These beautiful trees are one of the few conifers that shed their needle-like leaves for the Winter.
Fast growing, statuesque, and elegant in the wind, Larches, also known as Tamarack, like growing in cool damp climates, and offer a stunning display of color at the time most trees have shed their leaves.
When the needles re-appear, their pale soft green intensifies through the Spring into the deep, rich green one usually associates with pine trees.
Individuals and stands of Larch can remain largely unnoticed, being mistaken for ordinary pines until this time of year, when they fade from summer richness to bright yellow, illuminating the last of Autumn, lingering color as Winter approaches.
Strong frost and temperatures in the upper 20’s made it clear this morning that Autumn is ageing, unable any longer to maintain the warm, soft demeanor it had been presenting with few exceptions since Summer.
Than it happened – lunch was interrupted by weather rattling on the metal roof. A glance outside confirmed – the season’s first squall! Yes, most of the precip could be considered sleet, not fully crystallized, hard, stubborn, un evolved; a stern texture when compared with the myriad of instances of mid-Winter cold dry six pointed perfection one can observe on jacket sleeves, or as a favorite abstract pattern known as “Snow Flakes on Black Lab Coat”.
While out in the yard this morning, I was charged by this menacing looking wooly bear.
This close encounter in which I narrowly escaped bodily harm, made me think how, in the past, I’ve always thought that wooly bears must not be a content community, rife with disagreement. Some wooly bears predict a long winter, some a short winter, some predict two springs.
My respect for these oracles dramatically increased recently as they seem to have come upon a consensus regarding the upcoming seasons: a long leisurely Autumn followed by a long Winter, punctuated by a short Spring.
In the interest of offering an absolutely accurate prediction, prudence compels me to reserve my personal opinion of what kind of Winter we will have until March.
However, faith in Mother Nature urges me to stock the pantry, purchase new warm long-johns, and clean the auto’s battery terminals.
Neither I, nor any of the folks I’ve asked can ever remember such a temperate, beautiful Autumn as we’ve been enjoying. Seems like Mother Nature is giving us ample opportunity to prepare in nice weather, for times upcoming that might require some serious hunkerin’ down…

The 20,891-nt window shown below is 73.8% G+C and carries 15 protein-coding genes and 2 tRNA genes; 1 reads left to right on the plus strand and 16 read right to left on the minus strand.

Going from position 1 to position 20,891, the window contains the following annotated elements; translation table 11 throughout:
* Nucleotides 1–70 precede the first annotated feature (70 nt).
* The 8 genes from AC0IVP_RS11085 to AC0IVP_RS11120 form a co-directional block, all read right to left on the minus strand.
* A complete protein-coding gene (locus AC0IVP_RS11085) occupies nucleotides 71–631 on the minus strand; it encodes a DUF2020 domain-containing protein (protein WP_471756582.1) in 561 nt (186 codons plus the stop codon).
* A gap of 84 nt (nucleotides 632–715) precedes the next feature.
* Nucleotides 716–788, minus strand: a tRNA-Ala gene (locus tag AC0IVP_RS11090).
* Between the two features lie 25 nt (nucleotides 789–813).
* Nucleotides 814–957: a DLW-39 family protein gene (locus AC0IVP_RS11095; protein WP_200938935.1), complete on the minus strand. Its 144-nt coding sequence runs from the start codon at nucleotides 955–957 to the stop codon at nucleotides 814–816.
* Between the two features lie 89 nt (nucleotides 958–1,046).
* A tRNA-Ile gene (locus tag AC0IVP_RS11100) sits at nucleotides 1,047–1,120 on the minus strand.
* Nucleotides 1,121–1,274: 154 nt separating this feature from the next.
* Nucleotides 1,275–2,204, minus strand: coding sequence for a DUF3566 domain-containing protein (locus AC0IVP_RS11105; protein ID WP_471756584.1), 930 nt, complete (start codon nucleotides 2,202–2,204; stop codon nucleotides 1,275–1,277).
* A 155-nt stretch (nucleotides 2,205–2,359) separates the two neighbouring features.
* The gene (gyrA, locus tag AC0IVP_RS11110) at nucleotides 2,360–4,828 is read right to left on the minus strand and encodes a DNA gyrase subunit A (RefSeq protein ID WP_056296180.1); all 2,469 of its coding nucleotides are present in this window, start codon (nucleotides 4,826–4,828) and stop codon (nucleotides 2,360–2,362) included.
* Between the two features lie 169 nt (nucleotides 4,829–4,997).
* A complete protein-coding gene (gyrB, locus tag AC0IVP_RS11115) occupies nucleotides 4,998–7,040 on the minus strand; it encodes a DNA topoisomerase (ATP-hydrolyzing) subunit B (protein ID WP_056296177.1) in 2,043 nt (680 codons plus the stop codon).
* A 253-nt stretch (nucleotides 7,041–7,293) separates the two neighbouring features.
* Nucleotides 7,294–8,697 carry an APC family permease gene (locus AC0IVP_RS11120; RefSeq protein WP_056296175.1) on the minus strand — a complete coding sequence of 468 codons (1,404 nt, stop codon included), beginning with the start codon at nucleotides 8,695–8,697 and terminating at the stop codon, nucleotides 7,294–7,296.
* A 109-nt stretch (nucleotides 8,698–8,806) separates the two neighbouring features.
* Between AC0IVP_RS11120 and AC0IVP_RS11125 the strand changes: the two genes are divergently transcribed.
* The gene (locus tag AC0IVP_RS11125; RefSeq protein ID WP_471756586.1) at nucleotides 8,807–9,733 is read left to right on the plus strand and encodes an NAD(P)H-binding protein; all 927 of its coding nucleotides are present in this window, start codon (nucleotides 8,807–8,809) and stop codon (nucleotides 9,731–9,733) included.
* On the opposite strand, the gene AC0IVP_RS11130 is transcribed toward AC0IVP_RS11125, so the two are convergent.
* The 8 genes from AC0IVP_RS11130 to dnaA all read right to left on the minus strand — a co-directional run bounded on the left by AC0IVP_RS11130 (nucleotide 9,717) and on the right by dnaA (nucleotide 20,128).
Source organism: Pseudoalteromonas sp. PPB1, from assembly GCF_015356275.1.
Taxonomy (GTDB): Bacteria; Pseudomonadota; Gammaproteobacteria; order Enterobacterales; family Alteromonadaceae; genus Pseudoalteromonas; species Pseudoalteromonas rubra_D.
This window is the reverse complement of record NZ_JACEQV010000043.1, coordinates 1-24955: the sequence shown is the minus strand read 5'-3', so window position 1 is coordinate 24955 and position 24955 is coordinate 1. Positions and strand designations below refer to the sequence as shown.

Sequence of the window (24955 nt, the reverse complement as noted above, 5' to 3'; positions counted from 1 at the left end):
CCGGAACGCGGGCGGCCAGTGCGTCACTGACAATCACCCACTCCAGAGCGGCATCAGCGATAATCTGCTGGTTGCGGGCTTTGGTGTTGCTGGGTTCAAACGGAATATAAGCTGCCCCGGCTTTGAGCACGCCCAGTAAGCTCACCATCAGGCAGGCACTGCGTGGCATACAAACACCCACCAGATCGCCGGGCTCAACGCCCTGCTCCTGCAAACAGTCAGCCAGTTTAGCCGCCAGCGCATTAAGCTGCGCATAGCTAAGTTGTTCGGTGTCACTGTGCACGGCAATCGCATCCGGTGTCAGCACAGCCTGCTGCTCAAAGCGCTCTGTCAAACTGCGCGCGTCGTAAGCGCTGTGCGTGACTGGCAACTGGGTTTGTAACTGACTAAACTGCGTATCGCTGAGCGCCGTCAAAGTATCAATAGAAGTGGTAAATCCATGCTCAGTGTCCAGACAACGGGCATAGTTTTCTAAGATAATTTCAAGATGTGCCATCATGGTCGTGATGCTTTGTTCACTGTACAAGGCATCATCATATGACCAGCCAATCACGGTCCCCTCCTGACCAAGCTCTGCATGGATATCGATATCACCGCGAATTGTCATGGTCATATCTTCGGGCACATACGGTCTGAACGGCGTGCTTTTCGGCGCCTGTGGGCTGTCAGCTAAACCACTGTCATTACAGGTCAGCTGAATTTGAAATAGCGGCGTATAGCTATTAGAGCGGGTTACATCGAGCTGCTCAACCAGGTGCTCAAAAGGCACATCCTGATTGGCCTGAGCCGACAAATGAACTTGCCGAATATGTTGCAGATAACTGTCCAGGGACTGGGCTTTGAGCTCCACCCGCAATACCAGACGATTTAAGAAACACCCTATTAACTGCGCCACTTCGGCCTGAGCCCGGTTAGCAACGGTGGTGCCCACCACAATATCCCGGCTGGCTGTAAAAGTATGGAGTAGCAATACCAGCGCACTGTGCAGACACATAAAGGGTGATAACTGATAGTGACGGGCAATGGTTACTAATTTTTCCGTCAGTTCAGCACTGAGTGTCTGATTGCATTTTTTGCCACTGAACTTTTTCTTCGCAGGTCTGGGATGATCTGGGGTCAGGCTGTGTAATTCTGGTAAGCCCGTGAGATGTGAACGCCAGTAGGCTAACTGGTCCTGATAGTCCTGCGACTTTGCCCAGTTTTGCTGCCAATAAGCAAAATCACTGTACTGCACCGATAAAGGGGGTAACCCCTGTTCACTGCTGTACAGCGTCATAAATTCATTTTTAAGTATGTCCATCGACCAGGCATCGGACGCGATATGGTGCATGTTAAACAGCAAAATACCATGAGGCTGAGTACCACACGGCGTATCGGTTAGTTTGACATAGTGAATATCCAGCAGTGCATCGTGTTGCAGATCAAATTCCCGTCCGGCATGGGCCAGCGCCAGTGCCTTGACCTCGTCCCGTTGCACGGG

The long weekend is almost upon us! This is about the busiest time there is between Summer and Winter.
The Elk Mountain Fall Festival is on both days this weekend. A great time to mingle with like minded ski buddies also eagerly anticipating the snow. Also a great time to visit the Big and Friendly especially if you don’t ride or ski. The leaves are peaked, many crafts people will be showing their wares, and a chairlift ride to the top of Elk mountain is something everyone should have on and check off their bucket list.
Idlewild Ski Shop holds their first fashion show Saturday evening, Crimson Tears rocks Stone Bridge Saturday night. The Steamtown Marathon starts from Forest City on Sunday, and the Annual Susquehanna County Artists’ Open House Weekend runs throughout the holiday.
Much more to be done – just check the Wanderlist – hope to see you ’round The Hill!
Yellows are fading, reds and oranges are becoming more exuberant. The grape leaves have yellowed, evidence of hard frost.
The yearly debate of when peak colors occur has been somewhat absent this season. Maybe we just don’t want to let go of Summer, and it doesn’t want to leave. The thermometer just nudged 80 degrees this afternoon, and without any gray or rain, indeed, if the trees were not so brilliant, one could convince themselves that it was still September.
Be that as is may, this will be another excellent weekend to enjoy the calm and beauty of foliage season. Whether by a hike up Elk sometime this week, or a chairlift ride at the Elk Mountain Fall Fest next weekend, one way or another, get out and enjoy this weather and these colors.
Some foliage seasons are somewhat pale, faded by rain and wind. This year, it is not one of those seasons – the colors are spectacular!